1. Lang F, Bohmer C, Palmada M, Seebohm G, Strutz-Seebohm N, Vallon V: (Patho)physiological significance of the serum- and glucocorticoidinducible kinase isoforms. Physiol Rev 86: 1151­1178, 2006 2. Verrey F, Fakitsas P, Adam G, Staub O: Early transcriptional control of ENaC (de)ubiquitylation by aldosterone. Kidney Int 73: 691­ 696, 2008 3. Firestone GL, Giampaolo JR, O'Keeffe BA: Stimulus-dependent regulation of the serum and glucocorticoid inducible protein kinase (Sgk) transcription, subcellular localization and enzymatic activity. Cell Physiol Biochem 13: 1­12, 2003 4. Chang CT, Wu MS, Tian YC, Chen KH, Yu CC, Liao CH, Hung CC, Yang CW: Enhancement of epithelial sodium channel expression in renal cortical collecting ducts cells by advanced glycation end products. Nephrol Dial Transplant 22: 722­731, 2007 5. Kim MJ, Chae JS, Kim KJ, Hwang SG, Yoon KW, Kim EK, Yun HJ, Cho JH, Kim J, Kim BW, Kim HC, Kang SS, Lang F, Cho SG, Choi EJ: Negative regulation of SEK1 signaling by serum- and glucocorticoid-inducible protein kinase 1. EMBO J 26: 3075­3085, 2007 6. Shibata S, Nagase M, Yoshida S, Kawachi H, Fujita T: Podocyte as the target for aldosterone: Roles of oxidative stress and Sgk1. Hypertension 49: 355­364, 2007 7. Li L, Wingo CS, Xia SL: Downregulation of SGK1 by nucleotides in renal tubular epithelial cells. Am J Physiol Renal Physiol 293: F1751­F1757, 2007 8. Poulin H, Filion C, Ladanyi M, Labelle Y: Serum- and glucocorticoidregulated kinase 1 (SGK1) induction by the EWS/NOR1(NR4A3) fusion protein. Biochem Biophys Res Commun 346: 306 ­313, 2006 9. Ring AM, Leng Q, Rinehart J, Wilson FH, Kahle KT, Hebert SC, Lifton RP: An SGK1 site in WNK4 regulates Na channel and K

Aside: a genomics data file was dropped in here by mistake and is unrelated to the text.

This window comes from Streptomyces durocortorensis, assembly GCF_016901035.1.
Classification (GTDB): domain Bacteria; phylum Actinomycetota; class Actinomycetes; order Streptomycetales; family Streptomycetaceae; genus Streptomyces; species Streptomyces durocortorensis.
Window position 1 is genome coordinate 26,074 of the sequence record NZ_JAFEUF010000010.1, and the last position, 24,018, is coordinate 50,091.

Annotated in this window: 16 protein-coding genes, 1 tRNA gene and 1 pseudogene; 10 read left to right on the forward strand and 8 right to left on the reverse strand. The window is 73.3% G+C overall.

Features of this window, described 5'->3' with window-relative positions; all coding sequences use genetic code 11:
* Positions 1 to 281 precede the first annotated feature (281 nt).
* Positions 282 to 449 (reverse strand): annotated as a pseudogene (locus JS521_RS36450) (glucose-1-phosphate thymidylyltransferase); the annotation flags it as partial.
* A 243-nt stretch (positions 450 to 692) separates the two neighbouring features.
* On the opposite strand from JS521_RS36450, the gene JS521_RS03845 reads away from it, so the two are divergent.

15.

16.

17.

18.

19.

20.

21.

22.

23.

24.

25.